Marketing tends to be seen simply as a creative process that includes graphic design, advertising, or selling. However, marketing is actually much more than that. It is critically important to the sustainability of nonprofit organizations. The danger of nonprofit leaders thinking in these simplified terms is that marketing can seem like an optional business activity or unnecessary expense that does not directly meet client needs or impact the organization’s mission. Nonprofit leaders must keep in mind that the primary purpose of marketing is to determine and anticipate customers’ (clients) needs and wants and to develop solutions that meet those needs. Marketing activities weave through the very fiber of the organization – from conception to completion.
Each of these areas plays a critical role in the success and sustainability of nonprofit organizations. Let discuss each of these areas and their impact on nonprofits.
The corporate world spends billions of dollars annually researching customers and identifying their needs and wants before creating new products. They spend hours upon hours evaluating trends and listening to current and future customers in order to truly understand the needs/wants of their audience. After garnering an understanding of the needs and wants, they develop solutions or create new products to meet these needs – and the process doesn’t stop here. After releasing the product they continuously evaluate whether or not the need is being met or if adjustments should be made to increase the product’s profitability.
So how does this translate to the nonprofit world? Products for nonprofits often consist of the services or programs offered by the organization. Just as the corporate world spends time and money researching the needs and evaluating the solutions provided – so must the nonprofit world. It is critical that nonprofits offer program(s) and services that meet real community needs that have been identified by conducting (or reviewing) a community needs assessment. Unlike large corporations, most nonprofit organizations (NPO) do not have billions of dollars on hand to conduct a needs assessment. However, it is important to spend time gathering real data on what the community needs, what other options are available, and the best methods for meeting the identified needs. This can be started by visiting the library or talking with those in your community. Additionally, NPO should invest (time and money) in the on-going review of the community and the programs and solutions offered.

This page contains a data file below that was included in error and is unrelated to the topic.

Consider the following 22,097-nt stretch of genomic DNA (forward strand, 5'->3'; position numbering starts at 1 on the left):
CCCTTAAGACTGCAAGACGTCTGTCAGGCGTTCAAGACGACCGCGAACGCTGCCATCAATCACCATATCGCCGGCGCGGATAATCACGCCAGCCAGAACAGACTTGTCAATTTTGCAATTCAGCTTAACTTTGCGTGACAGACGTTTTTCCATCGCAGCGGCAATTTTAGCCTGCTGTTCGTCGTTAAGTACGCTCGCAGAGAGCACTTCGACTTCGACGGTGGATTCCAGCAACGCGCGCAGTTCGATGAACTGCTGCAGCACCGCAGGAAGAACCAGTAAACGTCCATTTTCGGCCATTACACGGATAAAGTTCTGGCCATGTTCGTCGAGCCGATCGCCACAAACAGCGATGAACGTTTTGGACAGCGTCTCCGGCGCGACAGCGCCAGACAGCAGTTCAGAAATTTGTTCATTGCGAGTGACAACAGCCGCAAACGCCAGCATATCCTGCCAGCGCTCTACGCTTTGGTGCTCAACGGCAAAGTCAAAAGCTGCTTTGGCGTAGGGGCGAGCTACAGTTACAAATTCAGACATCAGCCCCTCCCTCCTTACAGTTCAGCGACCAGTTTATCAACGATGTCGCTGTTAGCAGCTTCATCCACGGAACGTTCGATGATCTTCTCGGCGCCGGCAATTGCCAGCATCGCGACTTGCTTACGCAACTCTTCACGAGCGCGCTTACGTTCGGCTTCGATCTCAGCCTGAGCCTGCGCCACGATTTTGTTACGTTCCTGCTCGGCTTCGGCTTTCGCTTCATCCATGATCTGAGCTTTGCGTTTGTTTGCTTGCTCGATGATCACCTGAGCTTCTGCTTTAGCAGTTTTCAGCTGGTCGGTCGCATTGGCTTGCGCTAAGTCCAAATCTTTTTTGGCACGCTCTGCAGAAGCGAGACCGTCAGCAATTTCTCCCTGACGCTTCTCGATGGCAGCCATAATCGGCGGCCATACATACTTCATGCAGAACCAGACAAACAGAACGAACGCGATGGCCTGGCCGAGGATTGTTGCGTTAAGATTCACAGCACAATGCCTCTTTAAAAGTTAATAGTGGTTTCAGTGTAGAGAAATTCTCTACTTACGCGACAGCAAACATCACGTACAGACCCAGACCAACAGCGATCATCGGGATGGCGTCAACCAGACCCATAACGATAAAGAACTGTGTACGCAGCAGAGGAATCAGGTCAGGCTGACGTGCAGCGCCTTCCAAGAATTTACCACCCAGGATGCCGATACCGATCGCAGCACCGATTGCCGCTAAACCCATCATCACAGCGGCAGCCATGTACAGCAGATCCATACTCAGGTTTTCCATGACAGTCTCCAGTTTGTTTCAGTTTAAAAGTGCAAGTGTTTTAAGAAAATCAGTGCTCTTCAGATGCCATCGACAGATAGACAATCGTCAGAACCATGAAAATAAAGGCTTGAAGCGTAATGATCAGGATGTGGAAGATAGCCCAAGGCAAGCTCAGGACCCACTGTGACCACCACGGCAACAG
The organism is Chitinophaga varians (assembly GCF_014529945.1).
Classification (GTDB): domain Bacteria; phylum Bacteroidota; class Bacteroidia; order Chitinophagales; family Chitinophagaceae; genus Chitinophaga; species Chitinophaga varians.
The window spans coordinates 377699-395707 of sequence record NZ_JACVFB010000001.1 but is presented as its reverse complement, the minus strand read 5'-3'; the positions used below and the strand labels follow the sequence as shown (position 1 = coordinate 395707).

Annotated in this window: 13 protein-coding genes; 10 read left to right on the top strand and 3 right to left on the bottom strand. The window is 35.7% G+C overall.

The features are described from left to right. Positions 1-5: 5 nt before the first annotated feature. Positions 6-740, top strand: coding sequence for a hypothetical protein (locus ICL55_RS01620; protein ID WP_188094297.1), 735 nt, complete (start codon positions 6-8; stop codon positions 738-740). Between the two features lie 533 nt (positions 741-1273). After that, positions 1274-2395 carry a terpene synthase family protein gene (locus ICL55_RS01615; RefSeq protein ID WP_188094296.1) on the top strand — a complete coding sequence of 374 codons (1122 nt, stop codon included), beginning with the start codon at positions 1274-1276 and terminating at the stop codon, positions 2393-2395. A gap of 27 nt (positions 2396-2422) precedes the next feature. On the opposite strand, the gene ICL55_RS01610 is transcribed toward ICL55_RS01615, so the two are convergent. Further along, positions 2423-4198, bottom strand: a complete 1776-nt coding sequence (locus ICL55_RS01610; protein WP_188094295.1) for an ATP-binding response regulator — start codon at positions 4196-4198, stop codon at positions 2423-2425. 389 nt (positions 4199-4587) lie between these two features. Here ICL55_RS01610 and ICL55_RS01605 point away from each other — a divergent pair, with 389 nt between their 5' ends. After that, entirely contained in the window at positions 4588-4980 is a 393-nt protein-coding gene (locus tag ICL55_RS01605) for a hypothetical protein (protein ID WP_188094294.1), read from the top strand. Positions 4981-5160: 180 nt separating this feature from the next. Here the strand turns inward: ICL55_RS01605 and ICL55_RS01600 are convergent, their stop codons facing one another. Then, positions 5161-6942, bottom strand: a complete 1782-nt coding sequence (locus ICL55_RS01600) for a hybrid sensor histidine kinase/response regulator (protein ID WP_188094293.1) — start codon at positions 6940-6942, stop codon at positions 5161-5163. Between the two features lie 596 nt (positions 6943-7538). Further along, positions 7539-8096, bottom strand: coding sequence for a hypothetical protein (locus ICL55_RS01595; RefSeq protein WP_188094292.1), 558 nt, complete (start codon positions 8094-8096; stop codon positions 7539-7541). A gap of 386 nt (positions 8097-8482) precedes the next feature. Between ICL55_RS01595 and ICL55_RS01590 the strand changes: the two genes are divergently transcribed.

Price is an interesting discussion for NPO. Unlike the corporate world nonprofits are not striving to maximize profitability; rather, the goal is to make a lasting impact on the clients, communities, and causes served. Therefore, many nonprofits offer their services free of cost or on a sliding scale and depend upon donations or external funding for ongoing operations. These decisions are often made in order to best achieve the organization’s mission and make the services/programs available to those who need them most. For ongoing sustainability, pricing and product offering (for example: memberships) should be reviewed regularly as part of the overall fundraising strategy.
Place is sometimes referred to as ‘distribution channel’. For an organization like Kraft Foods, the strategy for ‘place’ consists of distributing Kraft products at as many locations as possible. Other businesses choose to be more exclusive and provide a limited number of locations for distribution. Many high-end clothing or fashion products are distributed in this manner.
In the nonprofit world, place is most often the location of service delivery. In some cases, it is the plan for distributing product as well. There are many things to consider when evaluating your nonprofit’s distribution or place strategy, including:
- Proximity to the client base you wish to serve
- Availability of public transportation
- Accessibility for all potential clients (including disabled and physically handicapped)
- Adequate space for providing services
- Channels for ‘selling’ product or memberships
Regardless of the strategy developed, it is important to continuously review the success of the strategy and other opportunities for ‘distribution’. If your clients or ‘market’ cannot access your services, sustainability will be difficult at best.
For most nonprofits, promotion is the primary focus of their marketing efforts. While creating a strong brand and communicating effectively with clients, volunteers, donors, and the media is important – it should be part of an overall marketing strategy, not the strategy in its entirety. Once you’ve developed a product (program) that meets real client needs, determined your pricing or funding approach, and developed your distribution (place) strategy you can confidently promote the organization knowing that your efforts are impacting the overall mission.
As you can see, marketing is an integral part of a nonprofit’s journey to sustainability. Without a consistent focus on marketing, a nonprofit’s programs and services will be less effective, funding will suffer, clients may be neglected, and the community will not be impacted as greatly as desired. Therefore, we strongly recommend making marketing a key component of your organization’s sustainability plan. If you have any questions about this process or would like assistance developing your marketing plan, please contact us at firstname.lastname@example.org.